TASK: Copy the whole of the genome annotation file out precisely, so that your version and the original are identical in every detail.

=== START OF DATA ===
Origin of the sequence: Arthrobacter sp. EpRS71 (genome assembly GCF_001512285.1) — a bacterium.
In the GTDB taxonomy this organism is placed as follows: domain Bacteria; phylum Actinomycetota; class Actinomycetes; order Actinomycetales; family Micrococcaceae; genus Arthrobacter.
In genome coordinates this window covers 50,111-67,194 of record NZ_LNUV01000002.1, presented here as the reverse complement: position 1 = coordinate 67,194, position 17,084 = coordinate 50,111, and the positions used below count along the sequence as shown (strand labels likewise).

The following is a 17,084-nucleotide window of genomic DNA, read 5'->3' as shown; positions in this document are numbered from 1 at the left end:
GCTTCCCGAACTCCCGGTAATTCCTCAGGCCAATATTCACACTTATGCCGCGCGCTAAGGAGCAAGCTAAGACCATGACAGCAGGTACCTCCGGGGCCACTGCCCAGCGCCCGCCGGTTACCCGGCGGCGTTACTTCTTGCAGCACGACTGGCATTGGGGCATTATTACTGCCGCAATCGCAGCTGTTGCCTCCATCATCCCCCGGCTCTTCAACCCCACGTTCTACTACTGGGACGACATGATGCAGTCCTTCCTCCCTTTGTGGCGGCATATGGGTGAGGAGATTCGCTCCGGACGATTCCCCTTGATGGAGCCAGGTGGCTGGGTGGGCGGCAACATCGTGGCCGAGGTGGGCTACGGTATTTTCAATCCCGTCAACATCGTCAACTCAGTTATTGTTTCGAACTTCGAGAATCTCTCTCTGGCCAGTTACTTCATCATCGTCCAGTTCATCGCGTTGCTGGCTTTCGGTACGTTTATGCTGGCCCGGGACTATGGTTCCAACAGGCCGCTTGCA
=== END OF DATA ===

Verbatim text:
Origin of the sequence: Arthrobacter sp. EpRS71 (genome assembly GCF_001512285.1) — a bacterium.
In the GTDB taxonomy this organism is placed as follows: domain Bacteria; phylum Actinomycetota; class Actinomycetes; order Actinomycetales; family Micrococcaceae; genus Arthrobacter.
In genome coordinates this window covers 50,111-67,194 of record NZ_LNUV01000002.1, presented here as the reverse complement: position 1 = coordinate 67,194, position 17,084 = coordinate 50,111, and the positions used below count along the sequence as shown (strand labels likewise).

The following is a 17,084-nucleotide window of genomic DNA, read 5'->3' as shown; positions in this document are numbered from 1 at the left end:
GCTTCCCGAACTCCCGGTAATTCCTCAGGCCAATATTCACACTTATGCCGCGCGCTAAGGAGCAAGCTAAGACCATGACAGCAGGTACCTCCGGGGCCACTGCCCAGCGCCCGCCGGTTACCCGGCGGCGTTACTTCTTGCAGCACGACTGGCATTGGGGCATTATTACTGCCGCAATCGCAGCTGTTGCCTCCATCATCCCCCGGCTCTTCAACCCCACGTTCTACTACTGGGACGACATGATGCAGTCCTTCCTCCCTTTGTGGCGGCATATGGGTGAGGAGATTCGCTCCGGACGATTCCCCTTGATGGAGCCAGGTGGCTGGGTGGGCGGCAACATCGTGGCCGAGGTGGGCTACGGTATTTTCAATCCCGTCAACATCGTCAACTCAGTTATTGTTTCGAACTTCGAGAATCTCTCTCTGGCCAGTTACTTCATCATCGTCCAGTTCATCGCGTTGCTGGCTTTCGGTACGTTTATGCTGGCCCGGGACTATGGTTCCAACAGGCCGCTTGCA